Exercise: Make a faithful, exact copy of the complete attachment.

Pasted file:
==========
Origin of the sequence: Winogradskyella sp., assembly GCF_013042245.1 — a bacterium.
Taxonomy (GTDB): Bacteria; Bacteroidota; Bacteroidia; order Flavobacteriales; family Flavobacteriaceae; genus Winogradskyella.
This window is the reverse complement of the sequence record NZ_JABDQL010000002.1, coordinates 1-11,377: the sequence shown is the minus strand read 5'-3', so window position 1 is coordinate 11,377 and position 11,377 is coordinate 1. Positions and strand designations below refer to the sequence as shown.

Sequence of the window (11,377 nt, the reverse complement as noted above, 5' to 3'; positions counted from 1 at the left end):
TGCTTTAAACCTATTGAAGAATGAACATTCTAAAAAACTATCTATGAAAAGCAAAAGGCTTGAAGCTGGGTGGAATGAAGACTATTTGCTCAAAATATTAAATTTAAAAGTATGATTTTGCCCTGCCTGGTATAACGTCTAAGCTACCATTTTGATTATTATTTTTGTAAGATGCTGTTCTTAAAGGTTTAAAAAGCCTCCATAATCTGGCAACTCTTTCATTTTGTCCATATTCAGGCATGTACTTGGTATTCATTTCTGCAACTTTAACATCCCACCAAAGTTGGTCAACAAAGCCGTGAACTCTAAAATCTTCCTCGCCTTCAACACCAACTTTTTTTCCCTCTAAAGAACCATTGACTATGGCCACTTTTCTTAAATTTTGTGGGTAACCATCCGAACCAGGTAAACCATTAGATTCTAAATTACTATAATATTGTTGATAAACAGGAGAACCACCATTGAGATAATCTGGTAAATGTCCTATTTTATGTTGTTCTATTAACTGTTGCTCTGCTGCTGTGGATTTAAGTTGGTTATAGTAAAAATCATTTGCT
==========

Origin of the sequence: Winogradskyella sp., assembly GCF_013042245.1 — a bacterium.
Taxonomy (GTDB): Bacteria; Bacteroidota; Bacteroidia; order Flavobacteriales; family Flavobacteriaceae; genus Winogradskyella.
This window is the reverse complement of the sequence record NZ_JABDQL010000002.1, coordinates 1-11,377: the sequence shown is the minus strand read 5'-3', so window position 1 is coordinate 11,377 and position 11,377 is coordinate 1. Positions and strand designations below refer to the sequence as shown.

Sequence of the window (11,377 nt, the reverse complement as noted above, 5' to 3'; positions counted from 1 at the left end):
TGCTTTAAACCTATTGAAGAATGAACATTCTAAAAAACTATCTATGAAAAGCAAAAGGCTTGAAGCTGGGTGGAATGAAGACTATTTGCTCAAAATATTAAATTTAAAAGTATGATTTTGCCCTGCCTGGTATAACGTCTAAGCTACCATTTTGATTATTATTTTTGTAAGATGCTGTTCTTAAAGGTTTAAAAAGCCTCCATAATCTGGCAACTCTTTCATTTTGTCCATATTCAGGCATGTACTTGGTATTCATTTCTGCAACTTTAACATCCCACCAAAGTTGGTCAACAAAGCCGTGAACTCTAAAATCTTCCTCGCCTTCAACACCAACTTTTTTTCCCTCTAAAGAACCATTGACTATGGCCACTTTTCTTAAATTTTGTGGGTAACCATCCGAACCAGGTAAACCATTAGATTCTAAATTACTATAATATTGTTGATAAACAGGAGAACCACCATTGAGATAATCTGGTAAATGTCCTATTTTATGTTGTTCTATTAACTGTTGCTCTGCTGCTGTGGATTTAAGTTGGTTATAGTAAAAATCATTTGCT